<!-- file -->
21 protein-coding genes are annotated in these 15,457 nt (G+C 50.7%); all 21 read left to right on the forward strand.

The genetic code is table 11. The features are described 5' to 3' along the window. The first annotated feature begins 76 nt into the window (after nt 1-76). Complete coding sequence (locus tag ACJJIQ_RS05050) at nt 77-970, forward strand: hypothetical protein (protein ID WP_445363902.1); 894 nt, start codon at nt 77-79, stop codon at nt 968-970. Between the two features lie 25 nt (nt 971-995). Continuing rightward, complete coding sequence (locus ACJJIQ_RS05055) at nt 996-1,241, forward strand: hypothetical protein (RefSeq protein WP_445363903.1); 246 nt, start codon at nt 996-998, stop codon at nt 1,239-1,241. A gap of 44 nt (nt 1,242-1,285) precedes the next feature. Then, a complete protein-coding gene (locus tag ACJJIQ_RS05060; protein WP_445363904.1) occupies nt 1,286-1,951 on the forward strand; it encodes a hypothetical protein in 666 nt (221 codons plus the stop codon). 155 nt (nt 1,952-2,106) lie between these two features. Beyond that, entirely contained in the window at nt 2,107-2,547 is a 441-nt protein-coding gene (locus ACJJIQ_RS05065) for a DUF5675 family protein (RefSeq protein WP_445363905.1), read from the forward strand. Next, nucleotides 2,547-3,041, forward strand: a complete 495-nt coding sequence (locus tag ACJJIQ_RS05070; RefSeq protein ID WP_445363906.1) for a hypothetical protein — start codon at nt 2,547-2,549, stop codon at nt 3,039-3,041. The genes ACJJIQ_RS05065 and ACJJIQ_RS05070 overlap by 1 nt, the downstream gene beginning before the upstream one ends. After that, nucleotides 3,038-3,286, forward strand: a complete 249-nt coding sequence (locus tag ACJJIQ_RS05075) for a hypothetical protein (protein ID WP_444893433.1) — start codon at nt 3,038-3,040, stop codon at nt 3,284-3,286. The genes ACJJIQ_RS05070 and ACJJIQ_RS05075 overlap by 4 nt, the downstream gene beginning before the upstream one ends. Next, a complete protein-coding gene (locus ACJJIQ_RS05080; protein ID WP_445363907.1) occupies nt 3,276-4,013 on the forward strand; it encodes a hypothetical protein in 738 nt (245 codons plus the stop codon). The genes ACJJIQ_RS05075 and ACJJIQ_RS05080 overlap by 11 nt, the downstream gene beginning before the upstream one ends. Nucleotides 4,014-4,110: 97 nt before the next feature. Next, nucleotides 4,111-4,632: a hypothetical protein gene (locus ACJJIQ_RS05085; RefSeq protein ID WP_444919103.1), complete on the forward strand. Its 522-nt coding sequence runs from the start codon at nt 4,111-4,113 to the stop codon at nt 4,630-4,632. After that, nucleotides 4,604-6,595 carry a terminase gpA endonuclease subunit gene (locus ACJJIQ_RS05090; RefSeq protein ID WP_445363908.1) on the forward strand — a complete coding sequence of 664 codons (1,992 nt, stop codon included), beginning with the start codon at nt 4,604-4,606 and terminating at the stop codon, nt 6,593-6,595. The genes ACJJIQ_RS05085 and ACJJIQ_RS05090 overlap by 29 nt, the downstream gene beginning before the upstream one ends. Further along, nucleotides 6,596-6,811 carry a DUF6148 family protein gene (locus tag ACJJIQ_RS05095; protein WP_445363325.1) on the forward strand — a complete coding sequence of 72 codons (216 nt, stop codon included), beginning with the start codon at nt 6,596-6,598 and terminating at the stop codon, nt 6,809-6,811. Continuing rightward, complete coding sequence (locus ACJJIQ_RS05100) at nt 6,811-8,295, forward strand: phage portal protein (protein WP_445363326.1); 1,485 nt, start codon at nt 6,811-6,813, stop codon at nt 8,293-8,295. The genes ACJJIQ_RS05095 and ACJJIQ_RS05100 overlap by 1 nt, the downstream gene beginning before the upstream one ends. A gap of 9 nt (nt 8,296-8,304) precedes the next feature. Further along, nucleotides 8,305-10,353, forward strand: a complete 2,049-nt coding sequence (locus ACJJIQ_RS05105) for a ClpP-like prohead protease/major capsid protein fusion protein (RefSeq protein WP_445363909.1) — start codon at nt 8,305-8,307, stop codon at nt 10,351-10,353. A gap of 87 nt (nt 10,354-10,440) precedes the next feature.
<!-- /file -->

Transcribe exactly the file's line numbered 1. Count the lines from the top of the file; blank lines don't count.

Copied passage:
21 protein-coding genes are annotated in these 15,457 nt (G+C 50.7%); all 21 read left to right on the forward strand.